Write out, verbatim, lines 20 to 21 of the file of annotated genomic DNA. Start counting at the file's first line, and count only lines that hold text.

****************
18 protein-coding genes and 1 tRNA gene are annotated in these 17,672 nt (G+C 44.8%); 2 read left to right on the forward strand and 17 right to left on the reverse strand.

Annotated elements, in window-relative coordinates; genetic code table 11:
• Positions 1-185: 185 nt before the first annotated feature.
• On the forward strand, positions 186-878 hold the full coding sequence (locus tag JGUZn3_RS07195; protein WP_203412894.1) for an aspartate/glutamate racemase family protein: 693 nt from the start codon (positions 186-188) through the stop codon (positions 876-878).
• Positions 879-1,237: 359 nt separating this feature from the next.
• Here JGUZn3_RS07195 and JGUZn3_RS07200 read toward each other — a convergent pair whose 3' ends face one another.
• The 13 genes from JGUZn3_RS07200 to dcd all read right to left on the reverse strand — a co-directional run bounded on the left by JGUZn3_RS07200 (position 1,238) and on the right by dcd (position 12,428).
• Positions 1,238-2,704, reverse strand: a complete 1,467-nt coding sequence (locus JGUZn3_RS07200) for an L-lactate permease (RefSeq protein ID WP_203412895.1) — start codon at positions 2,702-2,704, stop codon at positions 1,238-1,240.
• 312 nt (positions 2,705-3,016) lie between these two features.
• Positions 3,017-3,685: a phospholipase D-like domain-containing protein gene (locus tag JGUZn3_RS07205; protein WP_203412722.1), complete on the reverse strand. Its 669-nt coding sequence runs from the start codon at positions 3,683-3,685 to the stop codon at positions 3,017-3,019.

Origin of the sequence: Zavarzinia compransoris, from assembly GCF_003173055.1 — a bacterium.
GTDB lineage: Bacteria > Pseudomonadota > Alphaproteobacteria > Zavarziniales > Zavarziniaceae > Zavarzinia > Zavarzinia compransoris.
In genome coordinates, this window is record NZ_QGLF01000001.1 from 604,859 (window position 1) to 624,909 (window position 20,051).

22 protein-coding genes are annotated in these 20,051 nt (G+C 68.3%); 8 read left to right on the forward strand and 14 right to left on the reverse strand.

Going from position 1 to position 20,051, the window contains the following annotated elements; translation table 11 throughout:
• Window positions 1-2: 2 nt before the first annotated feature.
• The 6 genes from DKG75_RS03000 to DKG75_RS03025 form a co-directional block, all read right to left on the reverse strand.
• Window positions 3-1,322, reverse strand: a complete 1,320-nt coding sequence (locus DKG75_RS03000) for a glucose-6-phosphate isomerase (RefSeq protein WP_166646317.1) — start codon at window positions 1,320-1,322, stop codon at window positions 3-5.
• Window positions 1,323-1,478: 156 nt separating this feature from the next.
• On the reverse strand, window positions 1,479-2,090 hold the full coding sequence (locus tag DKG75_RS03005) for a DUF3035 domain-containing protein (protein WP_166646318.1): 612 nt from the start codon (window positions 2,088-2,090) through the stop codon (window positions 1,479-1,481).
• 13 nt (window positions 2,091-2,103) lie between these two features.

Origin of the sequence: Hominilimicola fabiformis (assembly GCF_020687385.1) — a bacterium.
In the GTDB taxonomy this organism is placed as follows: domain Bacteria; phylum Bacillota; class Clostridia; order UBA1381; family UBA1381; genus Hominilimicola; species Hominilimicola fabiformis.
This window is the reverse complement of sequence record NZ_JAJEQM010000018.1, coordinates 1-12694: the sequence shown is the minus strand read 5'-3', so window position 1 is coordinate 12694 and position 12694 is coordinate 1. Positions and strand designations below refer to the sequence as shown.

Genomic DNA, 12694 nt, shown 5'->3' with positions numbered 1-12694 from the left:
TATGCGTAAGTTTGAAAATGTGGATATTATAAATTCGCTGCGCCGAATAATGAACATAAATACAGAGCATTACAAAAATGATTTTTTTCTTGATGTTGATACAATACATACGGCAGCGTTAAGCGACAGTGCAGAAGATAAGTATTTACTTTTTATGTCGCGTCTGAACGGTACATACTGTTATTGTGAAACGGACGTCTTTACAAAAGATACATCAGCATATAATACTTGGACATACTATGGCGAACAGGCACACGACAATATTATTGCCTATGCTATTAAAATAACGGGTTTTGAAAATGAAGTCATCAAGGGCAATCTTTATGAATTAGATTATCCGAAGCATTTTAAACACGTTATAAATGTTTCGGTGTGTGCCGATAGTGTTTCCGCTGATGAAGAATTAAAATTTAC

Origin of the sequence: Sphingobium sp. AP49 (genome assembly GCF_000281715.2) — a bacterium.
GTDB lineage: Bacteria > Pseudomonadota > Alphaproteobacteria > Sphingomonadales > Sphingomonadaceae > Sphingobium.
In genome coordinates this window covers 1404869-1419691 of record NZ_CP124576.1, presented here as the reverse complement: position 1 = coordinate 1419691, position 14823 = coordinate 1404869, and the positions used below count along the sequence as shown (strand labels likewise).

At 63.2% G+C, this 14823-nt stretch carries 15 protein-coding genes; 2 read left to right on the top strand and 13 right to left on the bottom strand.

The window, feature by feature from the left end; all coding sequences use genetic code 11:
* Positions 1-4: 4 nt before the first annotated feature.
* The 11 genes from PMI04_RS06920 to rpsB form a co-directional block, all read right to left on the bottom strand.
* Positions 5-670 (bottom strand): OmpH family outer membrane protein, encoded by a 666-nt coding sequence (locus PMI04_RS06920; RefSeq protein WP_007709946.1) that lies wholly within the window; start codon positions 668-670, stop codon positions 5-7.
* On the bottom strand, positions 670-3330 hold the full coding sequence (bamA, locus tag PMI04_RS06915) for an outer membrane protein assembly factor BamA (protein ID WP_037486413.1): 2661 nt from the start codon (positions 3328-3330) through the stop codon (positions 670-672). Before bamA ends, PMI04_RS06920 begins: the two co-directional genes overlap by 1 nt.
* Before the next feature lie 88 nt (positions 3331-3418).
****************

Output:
• On the reverse strand, window positions 1,479-2,090 hold the full coding sequence (locus tag DKG75_RS03005) for a DUF3035 domain-containing protein (protein WP_166646318.1): 612 nt from the start codon (window positions 2,088-2,090) through the stop codon (window positions 1,479-1,481).
• 13 nt (window positions 2,091-2,103) lie between these two features.